Liverpool's Luis Suarez bites Chelsea's Branislav Ivanovic: how the British press and media covered the story
Uruguayan branded "Cannibal of Anfield"
Liverpool's talismanic and controversial striker Luis Suarez was branded the "Cannibal of Anfield" this morning, and hit with accusations he's a "disgrace" and has let down his club.
His crime was to bite the right arm of Chelsea defender Branislav Ivanovic during yesterday's Premier League match at Anfield.
At the time, the referee didn't punish the Urugyayan, who went on to score a last-gasp equaliser. Suarez could still face a hefty ban.
And this morning, The Sun said, “Same Old Suarez, Always Eating” while The Times' back page said Suarez had “shamed” the club which stood by him during a racism storm that saw him banned last season.
“The Kop Cannibal” was the Daily Mirror's back page headline, a description also used by the Daily Mail and Daily Telegraph, both papers suggesting it was time Liverpool parted company with the 26-year-old.
It was not the first time Suarez has bitten an opponent. He was previously banned in the Netherlands after biting the neck of PSV's Otman Bakkal while playing for Ajax in 2010.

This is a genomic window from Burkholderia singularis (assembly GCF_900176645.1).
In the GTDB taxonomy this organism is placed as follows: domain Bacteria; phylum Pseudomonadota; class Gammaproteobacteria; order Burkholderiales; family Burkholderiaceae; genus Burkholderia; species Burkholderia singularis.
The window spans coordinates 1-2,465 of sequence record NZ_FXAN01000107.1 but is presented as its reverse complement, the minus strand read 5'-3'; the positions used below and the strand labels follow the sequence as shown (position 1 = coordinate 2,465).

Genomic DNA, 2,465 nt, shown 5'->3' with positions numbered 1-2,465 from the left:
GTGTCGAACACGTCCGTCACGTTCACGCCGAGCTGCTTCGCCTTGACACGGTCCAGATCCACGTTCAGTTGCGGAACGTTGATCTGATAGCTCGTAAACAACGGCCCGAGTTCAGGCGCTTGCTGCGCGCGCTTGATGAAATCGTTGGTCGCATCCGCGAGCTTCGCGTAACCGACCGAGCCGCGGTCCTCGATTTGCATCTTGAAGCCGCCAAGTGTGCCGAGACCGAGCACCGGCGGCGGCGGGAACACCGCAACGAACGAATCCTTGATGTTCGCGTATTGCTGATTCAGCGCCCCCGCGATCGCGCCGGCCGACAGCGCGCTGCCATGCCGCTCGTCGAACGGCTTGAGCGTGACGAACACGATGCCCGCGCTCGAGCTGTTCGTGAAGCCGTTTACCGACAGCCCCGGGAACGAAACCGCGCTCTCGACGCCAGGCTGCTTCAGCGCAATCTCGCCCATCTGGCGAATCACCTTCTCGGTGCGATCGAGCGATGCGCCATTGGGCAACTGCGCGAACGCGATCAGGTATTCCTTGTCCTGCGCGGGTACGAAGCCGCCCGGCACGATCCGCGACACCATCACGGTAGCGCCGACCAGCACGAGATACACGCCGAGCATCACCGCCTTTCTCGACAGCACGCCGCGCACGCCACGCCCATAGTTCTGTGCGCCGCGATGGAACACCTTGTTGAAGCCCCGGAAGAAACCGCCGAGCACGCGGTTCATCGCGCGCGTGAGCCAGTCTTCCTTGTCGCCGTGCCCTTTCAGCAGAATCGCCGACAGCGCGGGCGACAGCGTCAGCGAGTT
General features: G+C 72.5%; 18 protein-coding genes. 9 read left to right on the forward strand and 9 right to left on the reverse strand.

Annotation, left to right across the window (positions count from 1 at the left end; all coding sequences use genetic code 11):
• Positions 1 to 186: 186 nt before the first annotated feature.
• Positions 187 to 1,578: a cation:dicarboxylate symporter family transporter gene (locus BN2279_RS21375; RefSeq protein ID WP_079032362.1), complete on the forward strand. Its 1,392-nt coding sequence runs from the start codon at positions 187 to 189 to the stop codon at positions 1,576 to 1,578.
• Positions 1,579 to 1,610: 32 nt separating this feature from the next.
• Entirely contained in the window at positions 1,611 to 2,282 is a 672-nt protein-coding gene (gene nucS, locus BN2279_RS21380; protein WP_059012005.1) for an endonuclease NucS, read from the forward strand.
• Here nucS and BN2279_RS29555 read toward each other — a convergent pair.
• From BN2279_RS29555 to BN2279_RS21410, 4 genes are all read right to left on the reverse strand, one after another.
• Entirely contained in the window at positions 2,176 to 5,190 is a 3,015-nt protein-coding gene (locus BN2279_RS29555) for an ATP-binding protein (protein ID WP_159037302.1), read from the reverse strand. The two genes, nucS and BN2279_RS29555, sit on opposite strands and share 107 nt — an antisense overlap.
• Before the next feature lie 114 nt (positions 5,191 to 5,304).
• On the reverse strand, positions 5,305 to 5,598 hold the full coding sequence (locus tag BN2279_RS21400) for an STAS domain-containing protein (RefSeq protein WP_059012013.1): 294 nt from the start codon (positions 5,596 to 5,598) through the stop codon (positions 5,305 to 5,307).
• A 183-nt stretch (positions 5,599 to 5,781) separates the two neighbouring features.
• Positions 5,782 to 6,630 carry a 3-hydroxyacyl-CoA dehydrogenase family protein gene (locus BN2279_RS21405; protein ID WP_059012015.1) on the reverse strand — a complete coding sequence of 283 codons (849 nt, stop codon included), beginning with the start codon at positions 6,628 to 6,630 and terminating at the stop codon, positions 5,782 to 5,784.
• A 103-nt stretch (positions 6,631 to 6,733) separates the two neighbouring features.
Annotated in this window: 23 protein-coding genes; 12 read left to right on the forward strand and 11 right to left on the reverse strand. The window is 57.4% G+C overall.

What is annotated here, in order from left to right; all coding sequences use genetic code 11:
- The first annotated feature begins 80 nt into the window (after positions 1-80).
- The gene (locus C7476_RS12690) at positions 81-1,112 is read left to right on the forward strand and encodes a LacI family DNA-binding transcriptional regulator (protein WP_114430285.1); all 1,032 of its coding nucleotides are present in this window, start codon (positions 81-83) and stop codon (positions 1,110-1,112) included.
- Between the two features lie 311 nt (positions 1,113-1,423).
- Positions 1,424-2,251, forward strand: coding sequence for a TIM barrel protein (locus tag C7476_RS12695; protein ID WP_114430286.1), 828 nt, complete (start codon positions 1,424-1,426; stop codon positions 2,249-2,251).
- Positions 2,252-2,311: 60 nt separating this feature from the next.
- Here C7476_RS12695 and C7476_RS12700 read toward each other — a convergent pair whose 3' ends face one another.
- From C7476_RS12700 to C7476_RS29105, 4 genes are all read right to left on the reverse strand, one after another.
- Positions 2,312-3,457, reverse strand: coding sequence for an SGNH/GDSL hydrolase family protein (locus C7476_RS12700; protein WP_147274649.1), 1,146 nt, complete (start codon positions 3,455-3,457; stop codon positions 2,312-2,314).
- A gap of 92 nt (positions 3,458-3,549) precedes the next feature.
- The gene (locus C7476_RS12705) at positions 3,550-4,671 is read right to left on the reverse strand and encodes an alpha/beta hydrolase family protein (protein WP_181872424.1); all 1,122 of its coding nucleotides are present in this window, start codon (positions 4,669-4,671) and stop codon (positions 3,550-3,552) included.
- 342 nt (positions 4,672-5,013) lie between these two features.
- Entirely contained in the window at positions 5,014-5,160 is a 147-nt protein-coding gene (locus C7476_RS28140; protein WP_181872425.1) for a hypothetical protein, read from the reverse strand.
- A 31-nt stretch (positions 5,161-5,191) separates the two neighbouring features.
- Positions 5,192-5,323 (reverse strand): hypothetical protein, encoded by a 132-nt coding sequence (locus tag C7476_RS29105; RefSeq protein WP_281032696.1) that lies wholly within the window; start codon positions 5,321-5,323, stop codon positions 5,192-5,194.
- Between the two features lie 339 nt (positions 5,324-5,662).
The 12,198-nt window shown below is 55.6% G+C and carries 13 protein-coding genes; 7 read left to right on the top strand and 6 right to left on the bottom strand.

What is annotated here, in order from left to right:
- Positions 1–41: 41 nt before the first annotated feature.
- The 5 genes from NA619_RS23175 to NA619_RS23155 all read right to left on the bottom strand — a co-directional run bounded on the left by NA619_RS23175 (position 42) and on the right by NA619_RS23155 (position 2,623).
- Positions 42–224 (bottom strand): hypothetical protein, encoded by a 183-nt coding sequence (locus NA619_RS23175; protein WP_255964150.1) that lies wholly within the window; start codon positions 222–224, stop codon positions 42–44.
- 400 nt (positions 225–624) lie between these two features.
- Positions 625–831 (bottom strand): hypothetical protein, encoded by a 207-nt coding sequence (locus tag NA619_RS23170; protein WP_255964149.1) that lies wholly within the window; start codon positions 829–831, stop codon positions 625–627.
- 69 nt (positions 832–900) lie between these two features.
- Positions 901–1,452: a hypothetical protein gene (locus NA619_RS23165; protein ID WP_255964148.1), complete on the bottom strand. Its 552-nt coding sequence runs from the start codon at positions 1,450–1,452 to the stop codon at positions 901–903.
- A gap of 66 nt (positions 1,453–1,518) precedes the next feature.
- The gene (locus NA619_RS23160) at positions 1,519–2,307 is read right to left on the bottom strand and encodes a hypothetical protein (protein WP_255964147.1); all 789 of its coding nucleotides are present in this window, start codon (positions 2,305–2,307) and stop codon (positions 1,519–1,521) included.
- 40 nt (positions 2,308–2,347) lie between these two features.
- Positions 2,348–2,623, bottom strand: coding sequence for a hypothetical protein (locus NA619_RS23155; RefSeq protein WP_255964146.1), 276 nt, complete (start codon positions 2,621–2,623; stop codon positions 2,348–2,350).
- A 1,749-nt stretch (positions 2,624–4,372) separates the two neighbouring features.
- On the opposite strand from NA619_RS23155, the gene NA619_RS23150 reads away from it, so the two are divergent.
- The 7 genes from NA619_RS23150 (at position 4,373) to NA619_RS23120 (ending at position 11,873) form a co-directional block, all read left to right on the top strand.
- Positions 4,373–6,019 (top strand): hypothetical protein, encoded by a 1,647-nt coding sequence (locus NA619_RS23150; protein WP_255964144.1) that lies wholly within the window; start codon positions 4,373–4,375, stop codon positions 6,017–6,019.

Suarez, who leads the Premier League's scoring charts with 23 goals, issued an apology on Sunday and Liverpool condemned his behaviour. Managing director Ian Ayre described his actions as “not befitting of any player wearing a Liverpool shirt”.
The FA said they would talk to the match referee on Monday as they begin an investigation.
Liverpool manager Brendan Rodgers, who has backed Suarez to win the Player of the Year award, was initially reluctant to talk about the bite but said no player was bigger than the club.
“Players are always replaceable, no matter how good they think they are,” Rodgers said on Liverpool's website.
“The standards at this club have been met for many years and that's why it is the worldwide institution that it is.”
This morning, Suarez tweeted that he had been fined by the club, and asked that the money be given to the Hillsborough Family Support Group.
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